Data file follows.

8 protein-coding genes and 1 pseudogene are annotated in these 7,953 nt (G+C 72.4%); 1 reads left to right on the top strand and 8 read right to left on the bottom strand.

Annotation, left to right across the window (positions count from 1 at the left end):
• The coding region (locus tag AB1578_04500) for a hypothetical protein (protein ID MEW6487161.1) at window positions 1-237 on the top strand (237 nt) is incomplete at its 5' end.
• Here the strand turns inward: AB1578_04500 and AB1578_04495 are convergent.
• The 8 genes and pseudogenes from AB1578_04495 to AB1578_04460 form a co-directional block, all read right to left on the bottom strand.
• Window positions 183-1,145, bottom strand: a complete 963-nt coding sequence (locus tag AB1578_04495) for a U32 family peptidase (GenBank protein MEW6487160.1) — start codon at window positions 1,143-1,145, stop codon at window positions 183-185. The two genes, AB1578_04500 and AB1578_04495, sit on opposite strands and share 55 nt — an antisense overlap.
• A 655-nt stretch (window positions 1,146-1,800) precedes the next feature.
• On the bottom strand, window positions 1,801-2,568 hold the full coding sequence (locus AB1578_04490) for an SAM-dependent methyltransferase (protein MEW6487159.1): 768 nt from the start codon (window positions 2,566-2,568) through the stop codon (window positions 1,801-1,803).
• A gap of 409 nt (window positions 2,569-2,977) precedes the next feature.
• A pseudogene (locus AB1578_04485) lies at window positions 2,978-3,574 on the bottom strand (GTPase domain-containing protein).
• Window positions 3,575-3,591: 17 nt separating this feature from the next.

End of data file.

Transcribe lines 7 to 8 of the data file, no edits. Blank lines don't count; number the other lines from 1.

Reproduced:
• A 655-nt stretch (window positions 1,146-1,800) precedes the next feature.
• On the bottom strand, window positions 1,801-2,568 hold the full coding sequence (locus AB1578_04490) for an SAM-dependent methyltransferase (protein MEW6487159.1): 768 nt from the start codon (window positions 2,566-2,568) through the stop codon (window positions 1,801-1,803).